For this demo, all you need to know is that a note is a set amount of time to play a sound based on the current tempo of the track. 8th notes are twice as quick as quarter notes, which are twice as quick as half notes and so on. If you want to know more about time signatures and note types, you can read about that in great detail here

Going back into the code, the next few lines use some basic JavaScript to add an event listener to the button. When triggered, either start or stop the Transport based on the current state. "What is a Transport?" you may ask. Think of Transport as a track; it's something that keeps the timing of musical events. You may have noticed that you didn't initialize the Transport instance anywhere. That is because a single instance of it is always created when the framework is initialized. 

Creating scales and chords 

Now that you know the basic concepts, how about creating something a little more complex? 

Let's create a musical scale using A minor. A scale is simply a collection of notes that sound good together in a sequence. Notice the word sequence. Here is where you can put programming knowledge to use. 

An A minor scale looks like this: 

const AMinorScale = ['A', 'B', 'C', 'D', 'E', 'F', 'G'];

Cool, nice, and simple. How about including a function that adds the octave numbers to the notes based on the octave and scale you provide? 

const addOctaveNumbers = (scale, octaveNumber) => scale.map(note => {
  const firstOctaveNoteIndex = scale.indexOf('C') !== -1 ? scale.indexOf('C') : scale.indexOf('C#')
  const noteOctaveNumber = scale.indexOf(note) < firstOctaveNoteIndex ? octaveNumber - 1 : octaveNumber;
  return `${note}${noteOctaveNumber}`
});

Ta-da! Now, what do you have here? The function takes in a scale, and an octave number then transforms it using Array.map. First, you get the first note in the octave that exists in the scale (it’ll either be C or a C#) and then append the octave number based on where the note is corresponding to the first note in the octave. Down an octave, if it’s before the first note in the scale or the same octave if it’s after the first note. Sweet! How about hearing how the scale sounds? 

const AMinorScaleWithOctave = addOctaveNumbers(AMinorScale, 4);
// Output ['A3', 'B3', 'C4', 'D4', 'E4', 'F4', 'G4'];
 
AMinorScaleWithOctave.forEach((note, index) => {
  synth.triggerAttackRelease(note, '4n', index + 1)
});

A lot should be clear at this point. However, you'll now need to provide a third param to the triggerAttackRelease method. This indicates what time you should play the note; you don't want to play them all at once! You're using the index of the Array so that the third param makes the notes play one by one.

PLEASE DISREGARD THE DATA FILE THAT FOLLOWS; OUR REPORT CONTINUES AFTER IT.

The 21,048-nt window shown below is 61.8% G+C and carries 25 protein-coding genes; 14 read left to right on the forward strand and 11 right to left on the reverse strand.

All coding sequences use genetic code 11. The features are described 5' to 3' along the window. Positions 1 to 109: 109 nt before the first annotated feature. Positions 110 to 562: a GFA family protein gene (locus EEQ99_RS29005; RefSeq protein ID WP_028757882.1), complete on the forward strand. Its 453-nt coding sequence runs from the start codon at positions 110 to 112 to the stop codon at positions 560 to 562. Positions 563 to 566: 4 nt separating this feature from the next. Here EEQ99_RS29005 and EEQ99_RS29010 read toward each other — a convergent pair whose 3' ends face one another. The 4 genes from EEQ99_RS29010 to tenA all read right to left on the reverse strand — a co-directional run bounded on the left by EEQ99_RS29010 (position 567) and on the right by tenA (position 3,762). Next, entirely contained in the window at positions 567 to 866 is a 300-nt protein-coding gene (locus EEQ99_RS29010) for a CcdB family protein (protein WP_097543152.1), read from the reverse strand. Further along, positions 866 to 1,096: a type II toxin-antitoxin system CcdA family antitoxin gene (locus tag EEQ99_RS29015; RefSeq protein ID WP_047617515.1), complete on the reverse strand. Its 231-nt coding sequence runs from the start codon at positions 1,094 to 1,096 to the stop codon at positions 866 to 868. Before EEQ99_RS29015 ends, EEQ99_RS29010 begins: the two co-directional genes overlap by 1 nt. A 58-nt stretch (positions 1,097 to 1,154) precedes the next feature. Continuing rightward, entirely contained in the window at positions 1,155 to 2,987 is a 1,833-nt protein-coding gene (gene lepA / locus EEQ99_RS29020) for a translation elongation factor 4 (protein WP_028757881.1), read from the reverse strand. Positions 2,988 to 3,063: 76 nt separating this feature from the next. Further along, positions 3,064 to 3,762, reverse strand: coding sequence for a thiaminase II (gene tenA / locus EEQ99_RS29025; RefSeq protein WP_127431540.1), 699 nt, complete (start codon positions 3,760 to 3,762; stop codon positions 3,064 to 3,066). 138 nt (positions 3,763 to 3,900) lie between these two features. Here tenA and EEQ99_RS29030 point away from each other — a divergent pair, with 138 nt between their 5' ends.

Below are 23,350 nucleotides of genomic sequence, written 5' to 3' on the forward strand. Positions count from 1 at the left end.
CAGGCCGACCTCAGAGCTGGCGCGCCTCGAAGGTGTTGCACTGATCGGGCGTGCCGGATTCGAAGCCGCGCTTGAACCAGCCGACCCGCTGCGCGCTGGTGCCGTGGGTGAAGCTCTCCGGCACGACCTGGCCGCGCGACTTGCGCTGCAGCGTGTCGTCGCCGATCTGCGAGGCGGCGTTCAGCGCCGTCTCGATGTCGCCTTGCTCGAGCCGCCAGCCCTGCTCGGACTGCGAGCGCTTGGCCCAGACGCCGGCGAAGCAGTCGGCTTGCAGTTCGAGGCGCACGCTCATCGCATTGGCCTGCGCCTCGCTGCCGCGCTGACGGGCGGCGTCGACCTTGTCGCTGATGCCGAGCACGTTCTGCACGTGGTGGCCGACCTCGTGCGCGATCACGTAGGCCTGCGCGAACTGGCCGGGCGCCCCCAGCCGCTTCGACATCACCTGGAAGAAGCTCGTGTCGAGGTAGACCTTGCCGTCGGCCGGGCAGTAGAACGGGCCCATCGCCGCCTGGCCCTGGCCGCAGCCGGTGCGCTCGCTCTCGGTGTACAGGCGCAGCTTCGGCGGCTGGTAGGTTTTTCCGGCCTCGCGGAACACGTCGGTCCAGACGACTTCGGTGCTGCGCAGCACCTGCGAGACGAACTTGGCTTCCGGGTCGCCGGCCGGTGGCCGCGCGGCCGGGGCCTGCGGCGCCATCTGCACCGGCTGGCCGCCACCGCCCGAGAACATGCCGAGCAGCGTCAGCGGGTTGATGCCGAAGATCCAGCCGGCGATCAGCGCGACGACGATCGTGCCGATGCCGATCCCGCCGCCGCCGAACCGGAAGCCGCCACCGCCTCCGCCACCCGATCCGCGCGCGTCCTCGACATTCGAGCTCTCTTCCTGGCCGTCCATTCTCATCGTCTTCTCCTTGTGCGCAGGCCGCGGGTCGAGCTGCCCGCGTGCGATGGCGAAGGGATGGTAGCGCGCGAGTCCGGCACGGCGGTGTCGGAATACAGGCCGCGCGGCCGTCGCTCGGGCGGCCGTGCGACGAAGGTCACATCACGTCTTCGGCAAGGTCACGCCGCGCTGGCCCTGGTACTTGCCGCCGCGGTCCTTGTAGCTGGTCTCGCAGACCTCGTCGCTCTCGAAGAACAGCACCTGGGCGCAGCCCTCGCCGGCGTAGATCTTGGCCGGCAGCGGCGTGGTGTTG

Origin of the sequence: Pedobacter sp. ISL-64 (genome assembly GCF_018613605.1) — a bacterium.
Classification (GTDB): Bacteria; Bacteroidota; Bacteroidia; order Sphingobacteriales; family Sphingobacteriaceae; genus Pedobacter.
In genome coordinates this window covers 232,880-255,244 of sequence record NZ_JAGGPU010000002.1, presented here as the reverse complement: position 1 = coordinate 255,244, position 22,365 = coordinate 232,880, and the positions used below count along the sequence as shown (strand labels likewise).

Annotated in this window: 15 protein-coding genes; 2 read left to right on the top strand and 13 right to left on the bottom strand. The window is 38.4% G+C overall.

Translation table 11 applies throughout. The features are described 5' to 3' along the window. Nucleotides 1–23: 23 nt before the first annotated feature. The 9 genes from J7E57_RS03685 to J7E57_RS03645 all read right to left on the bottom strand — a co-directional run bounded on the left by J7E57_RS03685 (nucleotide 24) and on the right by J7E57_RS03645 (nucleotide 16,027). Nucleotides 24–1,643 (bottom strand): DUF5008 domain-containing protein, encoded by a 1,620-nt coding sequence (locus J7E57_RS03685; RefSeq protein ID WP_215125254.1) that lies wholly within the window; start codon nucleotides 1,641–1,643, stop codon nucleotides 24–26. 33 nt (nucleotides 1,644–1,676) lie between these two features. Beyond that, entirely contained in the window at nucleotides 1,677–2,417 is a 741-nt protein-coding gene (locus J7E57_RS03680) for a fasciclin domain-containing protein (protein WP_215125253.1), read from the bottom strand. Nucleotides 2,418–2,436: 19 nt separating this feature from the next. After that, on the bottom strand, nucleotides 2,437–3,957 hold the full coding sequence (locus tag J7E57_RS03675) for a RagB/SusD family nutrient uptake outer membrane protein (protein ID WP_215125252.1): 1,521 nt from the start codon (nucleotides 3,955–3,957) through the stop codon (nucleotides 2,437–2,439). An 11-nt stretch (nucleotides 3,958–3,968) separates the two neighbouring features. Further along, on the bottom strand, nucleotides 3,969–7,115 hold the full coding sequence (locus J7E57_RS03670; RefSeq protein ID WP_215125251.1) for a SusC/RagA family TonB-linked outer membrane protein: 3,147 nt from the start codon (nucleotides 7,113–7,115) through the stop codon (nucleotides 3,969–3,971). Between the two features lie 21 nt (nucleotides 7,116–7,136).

Now that you know how to make a scale, how about learning how to make a chord? A chord is usually a collection of 3 or more notes that sound good when played together. The most common types of chords are major and minor.  

Let’s focus on the major ones. To create a major chord, you need a root note, a 3rd note (which becomes two semitones away), and a 5th note (two semitones away from the third). These three notes make a "Major triad." This sounds like a perfect place to put coding skills to good use. Let's create a function that would generate major triads based on the root note, the octave, and the scale. 

const constructMajorChord = (scale, octave, rootNote) => {
  const scaleWithOctave = addOctaveNumbers(scale, octave);
 
  const getNextChordNote = (note, nextNoteNumber) => {
    const nextNoteInScaleIndex = scaleWithOctave.indexOf(note) + nextNoteNumber - 1;
    let nextNote;
    if (typeof(scaleWithOctave[nextNoteInScaleIndex]) !== 'undefined') {
      nextNote = scaleWithOctave[nextNoteInScaleIndex];
    } else {
      nextNote = scaleWithOctave[nextNoteInScaleIndex - 7];
      const updatedOctave = parseInt(nextNote.slice(1)) + 1;
      nextNote = `${nextNote.slice(0,1)}${updatedOctave}`;
    }
 
    return nextNote;
  }
 
  const thirdNote = getNextChordNote(rootNote, 3)
  const fifthNote = getNextChordNote(rootNote, 5)
  const chord = [rootNote, thirdNote, fifthNote] 
 
  return chord
}